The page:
23. Ask for help. Don’t be afraid to ask a younger family member or friend to help with activities that require a strong back like spreading mulch and compost, edging beds, pulling weeds, and planting large shrubs or trees. Hire out more extensive projects like installing a new retaining wall, reworking your irrigation system or laying a new patio.

Risky task stock photo

24. Hire someone else to do the risky tasks. If the job requires you to be on top of an 8-foot ladder, operate a chain saw, or haul a large amount of garden debris, consider hiring someone else to do it for you. The last thing you need on a fun work day out in the garden is an unexpected trip to an urgent care facility for an injury that could have been avoided. That would sure spoil all the fun!

25. Don’t stop—adapt! There’s no need to stop gardening as you get older or busier. It’s all about working smarter and adapting to your “new normal”, not giving up the things you love to do. Focus on your abilities, not on what you no longer can do. With a few accommodations, you’ll be gardening well into your golden years.

6 thoughts on “25 Gardening Tips for Seniors and Busy Homeowners”

  1. Our absolutely best purchase for our hilly property was an electric wheelbarrow with 4 WD and automatic braking if you let go of the handle. It has power dumping (or lifting, if you put heavy stones in and then lift the bed.) It has 8 wheels and is rechargeable but doesn’t need it often as it turns itself off if you forget to push the button. It goes in forward or reverse. We use it to move furniture, tools, hay, compost, spent plants, branches, stones, etc.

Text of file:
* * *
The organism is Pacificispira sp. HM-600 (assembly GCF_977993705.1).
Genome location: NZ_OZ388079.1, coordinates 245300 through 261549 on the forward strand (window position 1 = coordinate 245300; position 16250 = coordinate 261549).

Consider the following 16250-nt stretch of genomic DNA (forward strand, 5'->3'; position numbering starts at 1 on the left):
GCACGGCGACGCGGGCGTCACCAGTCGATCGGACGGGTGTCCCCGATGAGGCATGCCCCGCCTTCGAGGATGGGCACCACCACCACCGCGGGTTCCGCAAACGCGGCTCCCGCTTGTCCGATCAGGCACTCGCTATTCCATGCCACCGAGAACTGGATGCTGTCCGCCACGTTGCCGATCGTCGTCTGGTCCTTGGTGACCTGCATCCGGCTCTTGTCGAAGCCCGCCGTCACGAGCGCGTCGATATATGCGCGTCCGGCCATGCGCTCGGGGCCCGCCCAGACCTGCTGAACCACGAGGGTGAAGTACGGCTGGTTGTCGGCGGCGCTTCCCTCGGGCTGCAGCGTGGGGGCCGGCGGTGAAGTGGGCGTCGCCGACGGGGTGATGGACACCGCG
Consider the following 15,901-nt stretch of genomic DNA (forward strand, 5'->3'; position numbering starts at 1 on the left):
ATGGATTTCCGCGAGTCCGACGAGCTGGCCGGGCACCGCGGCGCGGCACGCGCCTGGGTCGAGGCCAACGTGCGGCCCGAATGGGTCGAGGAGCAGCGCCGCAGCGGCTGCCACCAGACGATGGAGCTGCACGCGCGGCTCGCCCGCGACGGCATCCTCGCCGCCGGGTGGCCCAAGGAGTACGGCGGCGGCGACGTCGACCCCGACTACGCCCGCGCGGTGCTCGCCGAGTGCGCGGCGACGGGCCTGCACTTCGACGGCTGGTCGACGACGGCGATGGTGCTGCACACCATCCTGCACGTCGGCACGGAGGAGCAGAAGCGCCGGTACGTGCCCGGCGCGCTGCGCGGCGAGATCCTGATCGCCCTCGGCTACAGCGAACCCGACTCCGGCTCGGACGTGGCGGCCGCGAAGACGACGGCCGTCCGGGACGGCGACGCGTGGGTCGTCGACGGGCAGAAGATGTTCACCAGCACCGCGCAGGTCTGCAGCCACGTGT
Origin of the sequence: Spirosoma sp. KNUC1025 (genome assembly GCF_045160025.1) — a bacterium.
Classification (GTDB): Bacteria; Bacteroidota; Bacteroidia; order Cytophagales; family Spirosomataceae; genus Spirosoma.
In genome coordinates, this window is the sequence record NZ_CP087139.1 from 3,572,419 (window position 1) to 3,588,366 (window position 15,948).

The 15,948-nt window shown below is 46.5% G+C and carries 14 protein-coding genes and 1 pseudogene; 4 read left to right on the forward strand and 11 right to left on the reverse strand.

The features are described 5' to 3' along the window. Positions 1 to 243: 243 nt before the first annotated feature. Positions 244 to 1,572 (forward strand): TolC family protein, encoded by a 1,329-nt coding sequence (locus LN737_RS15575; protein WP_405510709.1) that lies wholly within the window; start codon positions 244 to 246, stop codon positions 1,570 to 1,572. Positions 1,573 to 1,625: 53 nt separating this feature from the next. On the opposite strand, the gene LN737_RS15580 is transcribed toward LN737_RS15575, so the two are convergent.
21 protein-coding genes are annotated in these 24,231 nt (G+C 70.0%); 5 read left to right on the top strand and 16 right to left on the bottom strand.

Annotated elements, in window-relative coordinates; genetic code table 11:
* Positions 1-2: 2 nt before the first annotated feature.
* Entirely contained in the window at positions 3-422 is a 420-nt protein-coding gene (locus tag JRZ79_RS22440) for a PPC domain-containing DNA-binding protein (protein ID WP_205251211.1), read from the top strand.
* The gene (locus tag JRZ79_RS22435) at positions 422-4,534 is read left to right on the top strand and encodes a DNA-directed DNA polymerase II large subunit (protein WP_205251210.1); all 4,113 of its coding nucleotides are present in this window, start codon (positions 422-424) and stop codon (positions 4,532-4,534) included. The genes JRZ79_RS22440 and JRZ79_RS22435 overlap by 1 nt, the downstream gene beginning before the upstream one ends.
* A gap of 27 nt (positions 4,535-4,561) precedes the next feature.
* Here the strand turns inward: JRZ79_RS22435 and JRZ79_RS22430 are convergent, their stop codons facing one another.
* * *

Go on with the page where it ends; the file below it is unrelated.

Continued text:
We bought it (made in USA!) from Granite industries in Ohio (Overland electric power carts). I called them and told them to advertise in AARP magazine but they never did.

  2. Great article Susan! What sensible and doable suggestions to make ‘senior’ gardening easier on passionate but older gardeners! I have never read an article on gardening before that was specifically directed at ‘seniors.’ Thanks for addressing that with such sensible suggestions! Many of these I have already implemented over the last couple of years but there are a few I may just think about doing.
    Keep those great gardening articles coming!

  3. Thanks for the tips! I hate to agree with you but I am getting older and my hands just aren’t working like they used to. I love my auger and my light weight hose too. 💜💜 Now just need to update my shovels and clippers lol
    Thanks again!!

  4. Very good tips on how to “scale back” on garden work. This applies to any age! Saw Heidi’s video of cutting hostas back early, after some light frost. Makes a huge difference cleaning up the garden early in the fall. Another tip, put mulch down early in the spring. Helps keep weeds to a minimum. Breaks my heart sometimes to remove plants I had to baby due to slugs, mildew, animal damage etc. but really makes garden life much easier to just remove/replace them for the long haul. Thanks for all the great tips/info! love getting the newsletter.